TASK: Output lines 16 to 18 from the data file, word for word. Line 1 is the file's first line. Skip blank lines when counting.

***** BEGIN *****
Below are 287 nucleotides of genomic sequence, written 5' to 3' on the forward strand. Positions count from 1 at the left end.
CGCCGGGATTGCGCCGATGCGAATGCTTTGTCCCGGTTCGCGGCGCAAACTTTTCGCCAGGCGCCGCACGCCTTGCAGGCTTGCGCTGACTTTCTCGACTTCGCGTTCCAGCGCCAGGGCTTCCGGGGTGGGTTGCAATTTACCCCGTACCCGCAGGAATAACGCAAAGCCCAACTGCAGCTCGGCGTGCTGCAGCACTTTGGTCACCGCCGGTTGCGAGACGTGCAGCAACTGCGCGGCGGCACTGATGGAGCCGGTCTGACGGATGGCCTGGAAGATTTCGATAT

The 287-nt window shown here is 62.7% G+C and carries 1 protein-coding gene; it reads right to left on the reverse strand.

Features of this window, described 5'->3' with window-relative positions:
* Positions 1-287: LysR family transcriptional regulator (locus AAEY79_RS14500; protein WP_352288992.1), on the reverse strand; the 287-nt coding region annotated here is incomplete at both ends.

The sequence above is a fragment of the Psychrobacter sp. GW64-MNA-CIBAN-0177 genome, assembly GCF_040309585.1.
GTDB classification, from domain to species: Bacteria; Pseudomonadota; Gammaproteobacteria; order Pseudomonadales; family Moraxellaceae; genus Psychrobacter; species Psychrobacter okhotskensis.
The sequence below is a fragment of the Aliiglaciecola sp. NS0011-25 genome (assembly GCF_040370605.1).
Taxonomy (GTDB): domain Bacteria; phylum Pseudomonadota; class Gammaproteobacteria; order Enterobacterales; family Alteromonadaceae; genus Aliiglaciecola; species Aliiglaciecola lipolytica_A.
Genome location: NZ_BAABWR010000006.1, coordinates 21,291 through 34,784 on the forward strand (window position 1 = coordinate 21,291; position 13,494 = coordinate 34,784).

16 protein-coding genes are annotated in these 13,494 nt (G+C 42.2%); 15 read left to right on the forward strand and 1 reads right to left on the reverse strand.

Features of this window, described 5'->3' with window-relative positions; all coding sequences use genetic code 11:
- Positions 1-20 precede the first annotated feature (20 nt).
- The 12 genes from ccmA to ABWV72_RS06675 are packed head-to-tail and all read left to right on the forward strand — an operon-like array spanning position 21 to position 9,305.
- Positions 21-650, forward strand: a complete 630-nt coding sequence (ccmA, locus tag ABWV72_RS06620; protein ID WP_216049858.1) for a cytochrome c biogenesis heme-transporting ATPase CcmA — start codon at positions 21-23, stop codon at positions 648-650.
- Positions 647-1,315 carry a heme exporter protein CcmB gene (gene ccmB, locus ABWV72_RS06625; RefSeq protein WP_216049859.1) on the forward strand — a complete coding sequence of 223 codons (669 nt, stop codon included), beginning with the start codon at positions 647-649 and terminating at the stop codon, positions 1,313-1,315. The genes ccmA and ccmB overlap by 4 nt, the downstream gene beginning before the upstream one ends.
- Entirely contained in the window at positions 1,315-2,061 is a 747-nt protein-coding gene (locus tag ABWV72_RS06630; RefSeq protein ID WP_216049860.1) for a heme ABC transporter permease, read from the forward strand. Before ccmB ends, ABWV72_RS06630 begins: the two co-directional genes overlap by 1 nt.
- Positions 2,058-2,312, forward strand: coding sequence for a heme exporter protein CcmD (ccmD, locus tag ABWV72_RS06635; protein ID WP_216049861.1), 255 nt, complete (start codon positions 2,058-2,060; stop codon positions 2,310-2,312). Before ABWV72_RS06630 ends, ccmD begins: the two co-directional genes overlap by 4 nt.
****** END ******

- Positions 647-1,315 carry a heme exporter protein CcmB gene (gene ccmB, locus ABWV72_RS06625; RefSeq protein WP_216049859.1) on the forward strand — a complete coding sequence of 223 codons (669 nt, stop codon included), beginning with the start codon at positions 647-649 and terminating at the stop codon, positions 1,313-1,315. The genes ccmA and ccmB overlap by 4 nt, the downstream gene beginning before the upstream one ends.
- Entirely contained in the window at positions 1,315-2,061 is a 747-nt protein-coding gene (locus tag ABWV72_RS06630; RefSeq protein ID WP_216049860.1) for a heme ABC transporter permease, read from the forward strand. Before ccmB ends, ABWV72_RS06630 begins: the two co-directional genes overlap by 1 nt.
- Positions 2,058-2,312, forward strand: coding sequence for a heme exporter protein CcmD (ccmD, locus tag ABWV72_RS06635; protein ID WP_216049861.1), 255 nt, complete (start codon positions 2,058-2,060; stop codon positions 2,310-2,312). Before ABWV72_RS06630 ends, ccmD begins: the two co-directional genes overlap by 4 nt.